This was originally posted on the Hello Code blog.
Some of the best solutions are born of laziness. To be a programmer, after all, is to find the laziest solution to a problem. So it's quite handy that my solution for our Hello Code email addresses turned out to have a valuable side effect.
Rather than shelling out for Google Apps For Your Domain (not free) or setting up a full POP/IMAP server (lots of effort), I opted for the minimum effort solution — virtual inboxes. When using something like postfix, it's quite easy to set up inbox aliases which just forward email to another address. Each line specifies that emails to the first address get sent onto the destination address.
email@example.com firstname.lastname@example.org email@example.com firstname.lastname@example.org
This saves us the effort of having yet another account to check and manage, as emails just come to our personal inboxes. And it's easy to add a filter for these emails if we want to keep them in a separate spot.
Sharing every email
Something we noticed quite quickly was that we were forwarding each other a lot of emails. Nearly every email that came in concerning Hello Code or Exist was worth the both of us seeing — even if it only required action from one of us, the other would want to know about it.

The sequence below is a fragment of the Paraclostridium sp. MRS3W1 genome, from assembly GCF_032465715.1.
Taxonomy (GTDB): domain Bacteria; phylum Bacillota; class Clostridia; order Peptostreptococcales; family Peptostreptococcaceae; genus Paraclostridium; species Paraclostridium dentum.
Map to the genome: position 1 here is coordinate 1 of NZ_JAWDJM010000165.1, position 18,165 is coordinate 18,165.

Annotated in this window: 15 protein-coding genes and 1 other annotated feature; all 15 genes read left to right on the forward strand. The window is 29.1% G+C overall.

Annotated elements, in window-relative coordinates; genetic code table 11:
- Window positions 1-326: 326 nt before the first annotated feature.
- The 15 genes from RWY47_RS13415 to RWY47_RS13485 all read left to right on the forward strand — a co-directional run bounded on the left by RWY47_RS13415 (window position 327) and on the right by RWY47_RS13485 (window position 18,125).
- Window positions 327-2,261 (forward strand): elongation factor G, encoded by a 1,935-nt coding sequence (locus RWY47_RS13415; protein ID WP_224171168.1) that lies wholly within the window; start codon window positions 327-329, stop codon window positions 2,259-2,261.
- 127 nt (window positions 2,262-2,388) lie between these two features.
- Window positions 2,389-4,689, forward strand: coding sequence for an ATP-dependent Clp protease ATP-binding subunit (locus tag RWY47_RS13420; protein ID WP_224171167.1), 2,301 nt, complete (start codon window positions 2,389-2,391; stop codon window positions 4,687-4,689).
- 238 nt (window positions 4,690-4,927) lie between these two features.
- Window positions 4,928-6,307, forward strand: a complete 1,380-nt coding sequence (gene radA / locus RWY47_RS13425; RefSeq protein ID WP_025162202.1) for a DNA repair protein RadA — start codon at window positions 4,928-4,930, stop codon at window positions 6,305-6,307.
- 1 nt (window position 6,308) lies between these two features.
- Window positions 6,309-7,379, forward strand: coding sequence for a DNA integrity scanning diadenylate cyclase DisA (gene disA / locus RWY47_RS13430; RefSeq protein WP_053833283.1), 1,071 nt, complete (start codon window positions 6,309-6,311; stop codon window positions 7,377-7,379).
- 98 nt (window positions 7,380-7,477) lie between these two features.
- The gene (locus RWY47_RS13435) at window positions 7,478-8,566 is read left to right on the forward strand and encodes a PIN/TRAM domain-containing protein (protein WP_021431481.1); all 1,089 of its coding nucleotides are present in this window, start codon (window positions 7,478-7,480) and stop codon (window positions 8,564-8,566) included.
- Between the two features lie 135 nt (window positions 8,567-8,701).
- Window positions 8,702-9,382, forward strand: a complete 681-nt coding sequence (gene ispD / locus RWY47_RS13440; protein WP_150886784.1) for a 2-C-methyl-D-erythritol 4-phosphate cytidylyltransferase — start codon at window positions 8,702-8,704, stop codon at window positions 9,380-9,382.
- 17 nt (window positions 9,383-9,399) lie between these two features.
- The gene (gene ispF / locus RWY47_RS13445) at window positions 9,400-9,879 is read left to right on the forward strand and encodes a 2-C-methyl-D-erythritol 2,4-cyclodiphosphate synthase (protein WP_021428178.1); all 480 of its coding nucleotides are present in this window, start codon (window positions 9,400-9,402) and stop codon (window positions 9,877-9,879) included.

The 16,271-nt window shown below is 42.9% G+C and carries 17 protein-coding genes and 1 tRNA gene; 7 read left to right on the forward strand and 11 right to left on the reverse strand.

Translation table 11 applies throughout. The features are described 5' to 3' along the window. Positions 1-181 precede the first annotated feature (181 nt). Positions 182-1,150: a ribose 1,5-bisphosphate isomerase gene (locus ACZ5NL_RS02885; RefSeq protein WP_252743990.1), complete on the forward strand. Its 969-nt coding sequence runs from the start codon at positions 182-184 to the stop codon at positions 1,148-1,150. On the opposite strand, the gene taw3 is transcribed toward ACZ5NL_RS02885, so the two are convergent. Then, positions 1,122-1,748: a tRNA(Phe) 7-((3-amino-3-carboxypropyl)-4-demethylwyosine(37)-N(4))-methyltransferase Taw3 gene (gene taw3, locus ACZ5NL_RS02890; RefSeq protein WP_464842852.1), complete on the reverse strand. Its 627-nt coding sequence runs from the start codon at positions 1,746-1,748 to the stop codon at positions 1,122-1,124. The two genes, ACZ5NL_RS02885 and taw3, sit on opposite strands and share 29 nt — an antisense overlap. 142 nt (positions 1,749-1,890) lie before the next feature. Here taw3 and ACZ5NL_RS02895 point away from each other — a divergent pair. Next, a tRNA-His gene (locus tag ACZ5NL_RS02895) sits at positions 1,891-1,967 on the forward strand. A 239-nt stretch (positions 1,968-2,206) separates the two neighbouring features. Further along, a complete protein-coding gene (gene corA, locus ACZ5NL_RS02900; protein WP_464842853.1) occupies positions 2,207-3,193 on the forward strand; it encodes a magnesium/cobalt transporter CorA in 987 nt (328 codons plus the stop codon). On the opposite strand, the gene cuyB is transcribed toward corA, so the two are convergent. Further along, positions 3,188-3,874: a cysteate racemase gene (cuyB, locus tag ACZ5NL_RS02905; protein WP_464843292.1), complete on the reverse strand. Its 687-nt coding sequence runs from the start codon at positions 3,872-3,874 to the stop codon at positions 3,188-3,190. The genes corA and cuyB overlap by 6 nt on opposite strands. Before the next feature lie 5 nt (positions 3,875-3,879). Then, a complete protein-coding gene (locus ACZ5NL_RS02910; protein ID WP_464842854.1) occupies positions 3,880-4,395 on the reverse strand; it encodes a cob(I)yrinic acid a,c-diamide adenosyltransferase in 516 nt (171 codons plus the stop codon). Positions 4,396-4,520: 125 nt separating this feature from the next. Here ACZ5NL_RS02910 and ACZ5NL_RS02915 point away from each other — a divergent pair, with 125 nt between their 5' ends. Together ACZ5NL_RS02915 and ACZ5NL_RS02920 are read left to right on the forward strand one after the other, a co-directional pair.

Fortunately, my earlier laziness made it trivial for us to share emails. I just needed to change that destination address into a list of several email addresses. Each incoming email to either of us would now be sent to both of us.
email@example.com firstname.lastname@example.org, email@example.com firstname.lastname@example.org email@example.com, firstname.lastname@example.org
The final piece of the puzzle is to remember to BCC each other when we send emails from these addresses, so we see both sides of the conversation. This is probably something I could also set up through an SMTP server, but it's too much effort for now.
What are the implications of sharing our inboxes? There aren't many downsides. The only slight issue I have with it is that when people email one of us, they expect their email to only be seen by that person. Of course, it'd be trivial for us to forward it to the other person, but there is a basic assumption of privacy. I feel a little weird about invalidating that assumption.
But the benefits outweigh that niggle. It saves us the effort of keeping each other up to date on our conversations with customers, press, and potential partners. It means that I can give Belle a heads up on something important that's come in, because she's always working with her mail client closed and missing emails. And it helps us feel like we're working together, which is really important.
I doubt it will scale once we're overwhelmed with email, or once the company is bigger than just the two of us. But if you're a small startup, I'd recommend it.To top